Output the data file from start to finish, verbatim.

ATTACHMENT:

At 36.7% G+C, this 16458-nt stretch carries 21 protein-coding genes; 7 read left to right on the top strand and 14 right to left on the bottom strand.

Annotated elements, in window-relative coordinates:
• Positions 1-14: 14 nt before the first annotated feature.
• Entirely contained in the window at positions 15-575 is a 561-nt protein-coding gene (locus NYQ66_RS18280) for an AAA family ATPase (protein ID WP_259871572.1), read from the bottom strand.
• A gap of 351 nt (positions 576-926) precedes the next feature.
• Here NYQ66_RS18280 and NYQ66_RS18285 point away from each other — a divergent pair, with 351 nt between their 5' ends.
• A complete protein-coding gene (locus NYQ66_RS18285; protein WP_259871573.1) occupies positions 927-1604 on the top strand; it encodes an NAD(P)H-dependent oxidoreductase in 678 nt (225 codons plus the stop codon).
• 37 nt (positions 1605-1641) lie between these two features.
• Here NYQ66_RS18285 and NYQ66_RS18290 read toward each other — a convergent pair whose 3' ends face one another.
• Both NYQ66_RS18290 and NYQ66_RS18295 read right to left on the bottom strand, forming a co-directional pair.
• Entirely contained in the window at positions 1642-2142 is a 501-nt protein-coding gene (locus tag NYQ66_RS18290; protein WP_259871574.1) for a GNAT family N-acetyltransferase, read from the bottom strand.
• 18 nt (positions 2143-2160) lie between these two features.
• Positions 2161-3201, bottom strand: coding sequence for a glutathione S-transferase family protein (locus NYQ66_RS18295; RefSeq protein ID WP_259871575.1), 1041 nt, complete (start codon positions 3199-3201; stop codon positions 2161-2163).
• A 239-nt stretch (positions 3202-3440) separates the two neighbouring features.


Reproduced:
At 36.7% G+C, this 16458-nt stretch carries 21 protein-coding genes; 7 read left to right on the top strand and 14 right to left on the bottom strand.

Annotated elements, in window-relative coordinates:
• Positions 1-14: 14 nt before the first annotated feature.
• Entirely contained in the window at positions 15-575 is a 561-nt protein-coding gene (locus NYQ66_RS18280) for an AAA family ATPase (protein ID WP_259871572.1), read from the bottom strand.
• A gap of 351 nt (positions 576-926) precedes the next feature.
• Here NYQ66_RS18280 and NYQ66_RS18285 point away from each other — a divergent pair, with 351 nt between their 5' ends.
• A complete protein-coding gene (locus NYQ66_RS18285; protein WP_259871573.1) occupies positions 927-1604 on the top strand; it encodes an NAD(P)H-dependent oxidoreductase in 678 nt (225 codons plus the stop codon).
• 37 nt (positions 1605-1641) lie between these two features.
• Here NYQ66_RS18285 and NYQ66_RS18290 read toward each other — a convergent pair whose 3' ends face one another.
• Both NYQ66_RS18290 and NYQ66_RS18295 read right to left on the bottom strand, forming a co-directional pair.
• Entirely contained in the window at positions 1642-2142 is a 501-nt protein-coding gene (locus tag NYQ66_RS18290; protein WP_259871574.1) for a GNAT family N-acetyltransferase, read from the bottom strand.
• 18 nt (positions 2143-2160) lie between these two features.
• Positions 2161-3201, bottom strand: coding sequence for a glutathione S-transferase family protein (locus NYQ66_RS18295; RefSeq protein ID WP_259871575.1), 1041 nt, complete (start codon positions 3199-3201; stop codon positions 2161-2163).
• A 239-nt stretch (positions 3202-3440) separates the two neighbouring features.